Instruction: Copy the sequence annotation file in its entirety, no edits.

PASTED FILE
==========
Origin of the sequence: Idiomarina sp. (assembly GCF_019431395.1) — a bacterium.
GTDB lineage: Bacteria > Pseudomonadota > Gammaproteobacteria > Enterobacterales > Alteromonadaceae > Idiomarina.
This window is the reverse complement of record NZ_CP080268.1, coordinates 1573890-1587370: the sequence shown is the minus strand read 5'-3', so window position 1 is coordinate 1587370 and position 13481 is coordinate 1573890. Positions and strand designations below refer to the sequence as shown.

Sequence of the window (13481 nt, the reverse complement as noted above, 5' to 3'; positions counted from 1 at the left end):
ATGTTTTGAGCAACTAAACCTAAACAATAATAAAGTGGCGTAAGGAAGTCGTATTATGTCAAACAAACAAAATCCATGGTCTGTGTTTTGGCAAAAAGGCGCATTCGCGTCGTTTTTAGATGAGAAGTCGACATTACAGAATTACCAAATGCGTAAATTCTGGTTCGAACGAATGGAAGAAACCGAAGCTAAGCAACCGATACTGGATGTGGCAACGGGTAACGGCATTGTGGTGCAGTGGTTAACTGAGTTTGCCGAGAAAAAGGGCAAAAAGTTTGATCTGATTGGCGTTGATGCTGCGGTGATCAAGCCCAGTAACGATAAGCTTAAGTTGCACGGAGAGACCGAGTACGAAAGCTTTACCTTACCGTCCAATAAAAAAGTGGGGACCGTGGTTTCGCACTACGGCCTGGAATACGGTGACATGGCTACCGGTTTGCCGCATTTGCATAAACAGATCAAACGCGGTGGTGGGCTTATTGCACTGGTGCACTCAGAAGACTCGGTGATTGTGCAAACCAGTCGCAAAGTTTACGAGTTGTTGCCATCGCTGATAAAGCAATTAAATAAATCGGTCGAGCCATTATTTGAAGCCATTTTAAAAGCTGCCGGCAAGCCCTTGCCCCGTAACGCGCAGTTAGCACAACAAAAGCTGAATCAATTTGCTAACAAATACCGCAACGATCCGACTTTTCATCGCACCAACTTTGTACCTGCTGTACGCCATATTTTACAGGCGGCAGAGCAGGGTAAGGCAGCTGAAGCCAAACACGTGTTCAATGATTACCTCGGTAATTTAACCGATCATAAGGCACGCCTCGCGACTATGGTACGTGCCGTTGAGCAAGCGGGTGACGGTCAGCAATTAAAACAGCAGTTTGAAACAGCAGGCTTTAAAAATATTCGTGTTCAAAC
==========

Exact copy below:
Origin of the sequence: Idiomarina sp. (assembly GCF_019431395.1) — a bacterium.
GTDB lineage: Bacteria > Pseudomonadota > Gammaproteobacteria > Enterobacterales > Alteromonadaceae > Idiomarina.
This window is the reverse complement of record NZ_CP080268.1, coordinates 1573890-1587370: the sequence shown is the minus strand read 5'-3', so window position 1 is coordinate 1587370 and position 13481 is coordinate 1573890. Positions and strand designations below refer to the sequence as shown.

Sequence of the window (13481 nt, the reverse complement as noted above, 5' to 3'; positions counted from 1 at the left end):
ATGTTTTGAGCAACTAAACCTAAACAATAATAAAGTGGCGTAAGGAAGTCGTATTATGTCAAACAAACAAAATCCATGGTCTGTGTTTTGGCAAAAAGGCGCATTCGCGTCGTTTTTAGATGAGAAGTCGACATTACAGAATTACCAAATGCGTAAATTCTGGTTCGAACGAATGGAAGAAACCGAAGCTAAGCAACCGATACTGGATGTGGCAACGGGTAACGGCATTGTGGTGCAGTGGTTAACTGAGTTTGCCGAGAAAAAGGGCAAAAAGTTTGATCTGATTGGCGTTGATGCTGCGGTGATCAAGCCCAGTAACGATAAGCTTAAGTTGCACGGAGAGACCGAGTACGAAAGCTTTACCTTACCGTCCAATAAAAAAGTGGGGACCGTGGTTTCGCACTACGGCCTGGAATACGGTGACATGGCTACCGGTTTGCCGCATTTGCATAAACAGATCAAACGCGGTGGTGGGCTTATTGCACTGGTGCACTCAGAAGACTCGGTGATTGTGCAAACCAGTCGCAAAGTTTACGAGTTGTTGCCATCGCTGATAAAGCAATTAAATAAATCGGTCGAGCCATTATTTGAAGCCATTTTAAAAGCTGCCGGCAAGCCCTTGCCCCGTAACGCGCAGTTAGCACAACAAAAGCTGAATCAATTTGCTAACAAATACCGCAACGATCCGACTTTTCATCGCACCAACTTTGTACCTGCTGTACGCCATATTTTACAGGCGGCAGAGCAGGGTAAGGCAGCTGAAGCCAAACACGTGTTCAATGATTACCTCGGTAATTTAACCGATCATAAGGCACGCCTCGCGACTATGGTACGTGCCGTTGAGCAAGCGGGTGACGGTCAGCAATTAAAACAGCAGTTTGAAACAGCAGGCTTTAAAAATATTCGTGTTCAAAC